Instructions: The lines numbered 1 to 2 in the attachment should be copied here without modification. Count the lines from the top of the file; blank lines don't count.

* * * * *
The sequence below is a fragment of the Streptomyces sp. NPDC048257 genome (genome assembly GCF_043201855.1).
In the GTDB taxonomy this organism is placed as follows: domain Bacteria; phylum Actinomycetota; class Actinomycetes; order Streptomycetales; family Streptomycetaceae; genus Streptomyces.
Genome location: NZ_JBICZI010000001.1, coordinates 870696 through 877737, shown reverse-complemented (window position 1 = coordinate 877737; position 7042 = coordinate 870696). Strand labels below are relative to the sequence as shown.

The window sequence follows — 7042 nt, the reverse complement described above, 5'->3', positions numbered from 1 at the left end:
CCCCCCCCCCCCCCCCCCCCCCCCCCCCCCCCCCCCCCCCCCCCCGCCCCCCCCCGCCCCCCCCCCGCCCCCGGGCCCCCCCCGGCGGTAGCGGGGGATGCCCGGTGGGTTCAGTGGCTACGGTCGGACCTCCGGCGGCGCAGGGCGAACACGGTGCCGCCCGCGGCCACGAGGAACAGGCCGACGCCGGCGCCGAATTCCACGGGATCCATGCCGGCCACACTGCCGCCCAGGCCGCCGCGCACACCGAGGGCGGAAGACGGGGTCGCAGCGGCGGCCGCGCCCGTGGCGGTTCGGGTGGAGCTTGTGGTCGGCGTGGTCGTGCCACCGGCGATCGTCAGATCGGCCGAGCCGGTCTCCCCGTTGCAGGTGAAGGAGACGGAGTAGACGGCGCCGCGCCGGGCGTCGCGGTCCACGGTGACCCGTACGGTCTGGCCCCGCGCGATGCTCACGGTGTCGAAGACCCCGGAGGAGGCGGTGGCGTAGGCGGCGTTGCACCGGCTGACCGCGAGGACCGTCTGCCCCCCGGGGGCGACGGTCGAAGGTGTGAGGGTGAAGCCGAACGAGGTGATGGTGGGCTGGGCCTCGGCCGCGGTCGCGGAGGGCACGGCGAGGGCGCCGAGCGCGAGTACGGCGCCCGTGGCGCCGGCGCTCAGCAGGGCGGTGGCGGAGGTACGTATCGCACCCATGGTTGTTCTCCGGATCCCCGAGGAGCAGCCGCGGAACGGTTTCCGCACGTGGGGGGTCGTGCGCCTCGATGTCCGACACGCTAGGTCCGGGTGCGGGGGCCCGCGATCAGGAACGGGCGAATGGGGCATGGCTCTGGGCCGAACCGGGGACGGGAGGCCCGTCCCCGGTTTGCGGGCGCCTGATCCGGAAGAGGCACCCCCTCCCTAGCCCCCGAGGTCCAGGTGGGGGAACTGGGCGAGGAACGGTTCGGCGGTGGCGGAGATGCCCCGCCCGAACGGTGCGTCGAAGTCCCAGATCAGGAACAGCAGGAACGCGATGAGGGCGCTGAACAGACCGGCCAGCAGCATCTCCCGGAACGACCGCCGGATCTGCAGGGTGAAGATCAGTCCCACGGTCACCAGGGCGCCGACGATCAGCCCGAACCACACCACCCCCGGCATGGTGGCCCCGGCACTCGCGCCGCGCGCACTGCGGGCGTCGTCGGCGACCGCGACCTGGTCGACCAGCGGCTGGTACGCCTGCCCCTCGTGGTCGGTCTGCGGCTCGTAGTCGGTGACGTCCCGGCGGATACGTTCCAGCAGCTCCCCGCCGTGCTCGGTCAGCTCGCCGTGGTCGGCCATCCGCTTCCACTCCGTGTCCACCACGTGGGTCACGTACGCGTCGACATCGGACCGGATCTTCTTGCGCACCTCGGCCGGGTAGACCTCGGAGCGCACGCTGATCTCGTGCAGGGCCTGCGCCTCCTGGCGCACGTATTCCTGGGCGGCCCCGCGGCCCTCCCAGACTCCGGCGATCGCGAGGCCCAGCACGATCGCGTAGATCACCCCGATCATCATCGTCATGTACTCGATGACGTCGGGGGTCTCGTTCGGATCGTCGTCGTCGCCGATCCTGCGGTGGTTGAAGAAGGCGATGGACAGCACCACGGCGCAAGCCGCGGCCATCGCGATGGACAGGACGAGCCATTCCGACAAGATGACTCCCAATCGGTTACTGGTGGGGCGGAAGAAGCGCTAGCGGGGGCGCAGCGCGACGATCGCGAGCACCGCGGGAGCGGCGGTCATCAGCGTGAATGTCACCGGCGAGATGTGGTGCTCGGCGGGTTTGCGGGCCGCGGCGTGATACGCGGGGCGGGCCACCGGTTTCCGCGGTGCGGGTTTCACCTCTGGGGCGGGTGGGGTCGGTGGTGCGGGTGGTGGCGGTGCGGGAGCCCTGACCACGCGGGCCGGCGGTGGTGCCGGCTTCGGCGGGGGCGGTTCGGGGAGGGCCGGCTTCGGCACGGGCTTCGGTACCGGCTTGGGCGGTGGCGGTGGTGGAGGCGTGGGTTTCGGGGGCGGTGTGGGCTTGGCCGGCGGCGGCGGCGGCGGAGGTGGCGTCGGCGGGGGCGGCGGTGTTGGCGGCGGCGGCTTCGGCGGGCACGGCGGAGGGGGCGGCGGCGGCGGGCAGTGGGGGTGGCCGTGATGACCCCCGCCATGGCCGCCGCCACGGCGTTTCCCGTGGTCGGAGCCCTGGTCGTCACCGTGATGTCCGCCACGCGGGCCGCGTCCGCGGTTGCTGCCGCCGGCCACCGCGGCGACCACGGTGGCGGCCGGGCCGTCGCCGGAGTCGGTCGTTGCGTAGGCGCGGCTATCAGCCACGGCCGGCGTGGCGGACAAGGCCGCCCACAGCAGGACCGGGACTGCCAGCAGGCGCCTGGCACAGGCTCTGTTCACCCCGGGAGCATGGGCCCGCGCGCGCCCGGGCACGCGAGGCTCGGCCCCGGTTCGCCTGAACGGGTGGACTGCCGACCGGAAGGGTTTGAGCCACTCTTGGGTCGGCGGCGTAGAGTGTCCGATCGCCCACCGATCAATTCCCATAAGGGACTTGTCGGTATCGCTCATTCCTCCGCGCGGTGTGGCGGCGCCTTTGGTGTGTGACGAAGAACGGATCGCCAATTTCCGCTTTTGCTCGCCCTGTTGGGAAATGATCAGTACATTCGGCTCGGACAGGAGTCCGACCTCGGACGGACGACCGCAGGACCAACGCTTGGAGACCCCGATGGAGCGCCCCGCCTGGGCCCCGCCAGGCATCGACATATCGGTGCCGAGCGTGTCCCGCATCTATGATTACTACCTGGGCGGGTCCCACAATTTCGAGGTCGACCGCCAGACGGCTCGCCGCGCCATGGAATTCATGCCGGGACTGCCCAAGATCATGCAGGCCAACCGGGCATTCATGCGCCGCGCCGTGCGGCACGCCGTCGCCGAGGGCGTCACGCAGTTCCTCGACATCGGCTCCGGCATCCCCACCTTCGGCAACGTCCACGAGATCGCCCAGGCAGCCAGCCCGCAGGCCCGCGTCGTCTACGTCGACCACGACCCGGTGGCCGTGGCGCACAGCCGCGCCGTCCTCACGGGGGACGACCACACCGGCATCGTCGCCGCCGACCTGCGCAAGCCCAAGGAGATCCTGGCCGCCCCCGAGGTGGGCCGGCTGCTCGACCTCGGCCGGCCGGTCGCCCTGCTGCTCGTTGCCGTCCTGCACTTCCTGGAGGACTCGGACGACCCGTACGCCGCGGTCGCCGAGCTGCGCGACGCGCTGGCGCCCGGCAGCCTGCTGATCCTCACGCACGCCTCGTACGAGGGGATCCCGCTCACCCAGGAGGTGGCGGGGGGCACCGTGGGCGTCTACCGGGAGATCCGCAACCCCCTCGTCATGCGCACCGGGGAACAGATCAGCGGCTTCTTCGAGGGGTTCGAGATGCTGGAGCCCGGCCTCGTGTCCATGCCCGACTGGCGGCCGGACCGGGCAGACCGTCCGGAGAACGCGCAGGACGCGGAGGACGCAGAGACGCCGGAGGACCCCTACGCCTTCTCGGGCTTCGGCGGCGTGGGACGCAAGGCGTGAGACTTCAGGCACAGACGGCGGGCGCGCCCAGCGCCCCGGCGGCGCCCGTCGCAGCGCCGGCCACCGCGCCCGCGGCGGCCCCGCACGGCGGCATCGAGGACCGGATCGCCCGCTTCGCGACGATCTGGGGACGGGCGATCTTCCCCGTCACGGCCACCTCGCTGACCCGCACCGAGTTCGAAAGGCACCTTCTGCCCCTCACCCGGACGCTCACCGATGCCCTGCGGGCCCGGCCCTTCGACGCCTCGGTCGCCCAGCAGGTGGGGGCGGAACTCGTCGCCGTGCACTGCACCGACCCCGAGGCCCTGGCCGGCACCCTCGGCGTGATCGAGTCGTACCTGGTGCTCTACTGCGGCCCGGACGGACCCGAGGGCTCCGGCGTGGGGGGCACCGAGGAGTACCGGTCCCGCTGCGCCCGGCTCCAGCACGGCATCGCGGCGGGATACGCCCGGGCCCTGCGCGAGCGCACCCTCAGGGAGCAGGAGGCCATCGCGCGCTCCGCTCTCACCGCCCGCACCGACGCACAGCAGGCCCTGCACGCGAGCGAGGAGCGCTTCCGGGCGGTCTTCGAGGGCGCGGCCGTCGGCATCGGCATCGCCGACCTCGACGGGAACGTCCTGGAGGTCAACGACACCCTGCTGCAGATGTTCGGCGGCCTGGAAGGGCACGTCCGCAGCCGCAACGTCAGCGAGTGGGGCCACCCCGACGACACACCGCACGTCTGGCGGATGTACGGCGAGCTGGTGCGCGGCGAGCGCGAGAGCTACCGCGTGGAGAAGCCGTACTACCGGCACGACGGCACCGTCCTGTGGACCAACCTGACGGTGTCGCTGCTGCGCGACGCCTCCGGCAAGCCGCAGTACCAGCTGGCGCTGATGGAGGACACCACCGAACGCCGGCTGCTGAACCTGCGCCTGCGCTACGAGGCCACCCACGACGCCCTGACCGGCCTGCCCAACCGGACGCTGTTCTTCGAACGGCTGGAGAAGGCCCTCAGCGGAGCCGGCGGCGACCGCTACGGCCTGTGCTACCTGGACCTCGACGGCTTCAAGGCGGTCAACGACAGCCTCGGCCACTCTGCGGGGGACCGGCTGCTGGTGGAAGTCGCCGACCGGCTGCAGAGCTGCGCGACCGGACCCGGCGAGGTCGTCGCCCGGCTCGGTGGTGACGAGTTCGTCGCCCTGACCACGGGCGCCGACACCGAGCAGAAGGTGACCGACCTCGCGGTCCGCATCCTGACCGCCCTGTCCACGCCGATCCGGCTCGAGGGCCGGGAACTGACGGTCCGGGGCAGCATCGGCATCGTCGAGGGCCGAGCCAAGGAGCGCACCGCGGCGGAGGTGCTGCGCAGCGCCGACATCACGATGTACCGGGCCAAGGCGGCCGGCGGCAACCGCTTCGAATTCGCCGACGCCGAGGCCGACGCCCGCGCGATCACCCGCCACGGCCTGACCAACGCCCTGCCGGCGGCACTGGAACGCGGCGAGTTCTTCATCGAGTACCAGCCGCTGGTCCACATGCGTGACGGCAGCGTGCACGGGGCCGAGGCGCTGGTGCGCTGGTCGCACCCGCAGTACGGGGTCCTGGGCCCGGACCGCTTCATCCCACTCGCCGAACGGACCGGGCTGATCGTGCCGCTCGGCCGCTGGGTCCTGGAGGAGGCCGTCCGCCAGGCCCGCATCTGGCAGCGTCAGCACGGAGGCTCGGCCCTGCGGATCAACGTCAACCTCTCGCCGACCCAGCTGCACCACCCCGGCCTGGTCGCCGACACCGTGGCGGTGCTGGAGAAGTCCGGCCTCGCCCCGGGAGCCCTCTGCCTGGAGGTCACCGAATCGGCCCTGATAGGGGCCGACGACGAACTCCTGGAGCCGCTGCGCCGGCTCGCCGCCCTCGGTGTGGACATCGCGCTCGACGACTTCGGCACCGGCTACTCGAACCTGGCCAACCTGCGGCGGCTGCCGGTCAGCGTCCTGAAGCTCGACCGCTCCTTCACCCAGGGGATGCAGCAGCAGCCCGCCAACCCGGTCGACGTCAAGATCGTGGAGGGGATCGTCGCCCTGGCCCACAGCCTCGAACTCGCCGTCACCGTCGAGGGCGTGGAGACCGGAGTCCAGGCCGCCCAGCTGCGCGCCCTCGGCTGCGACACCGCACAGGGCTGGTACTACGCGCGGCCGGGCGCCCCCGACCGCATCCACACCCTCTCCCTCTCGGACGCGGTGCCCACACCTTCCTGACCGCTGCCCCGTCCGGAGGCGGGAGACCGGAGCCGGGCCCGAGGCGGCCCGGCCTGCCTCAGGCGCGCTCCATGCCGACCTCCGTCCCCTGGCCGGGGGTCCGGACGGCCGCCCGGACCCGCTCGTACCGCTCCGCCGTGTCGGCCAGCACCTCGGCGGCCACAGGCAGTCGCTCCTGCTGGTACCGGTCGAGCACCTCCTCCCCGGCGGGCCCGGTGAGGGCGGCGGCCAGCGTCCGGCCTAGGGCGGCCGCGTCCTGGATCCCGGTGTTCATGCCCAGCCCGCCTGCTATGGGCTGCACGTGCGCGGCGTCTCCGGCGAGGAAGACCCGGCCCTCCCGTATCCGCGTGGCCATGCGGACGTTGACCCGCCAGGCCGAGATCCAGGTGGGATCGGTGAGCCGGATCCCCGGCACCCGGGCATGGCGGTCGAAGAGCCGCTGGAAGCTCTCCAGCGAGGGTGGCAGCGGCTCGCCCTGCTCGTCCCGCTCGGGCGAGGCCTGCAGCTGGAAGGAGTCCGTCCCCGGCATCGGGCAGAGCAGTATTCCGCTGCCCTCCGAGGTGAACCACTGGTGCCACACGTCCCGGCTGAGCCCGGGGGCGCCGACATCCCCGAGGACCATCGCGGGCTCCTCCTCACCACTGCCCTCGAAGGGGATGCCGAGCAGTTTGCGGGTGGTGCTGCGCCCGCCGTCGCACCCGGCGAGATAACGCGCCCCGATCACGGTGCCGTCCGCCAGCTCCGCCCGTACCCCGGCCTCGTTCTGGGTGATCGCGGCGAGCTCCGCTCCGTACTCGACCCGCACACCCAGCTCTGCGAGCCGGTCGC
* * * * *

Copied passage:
The sequence below is a fragment of the Streptomyces sp. NPDC048257 genome (genome assembly GCF_043201855.1).
In the GTDB taxonomy this organism is placed as follows: domain Bacteria; phylum Actinomycetota; class Actinomycetes; order Streptomycetales; family Streptomycetaceae; genus Streptomyces.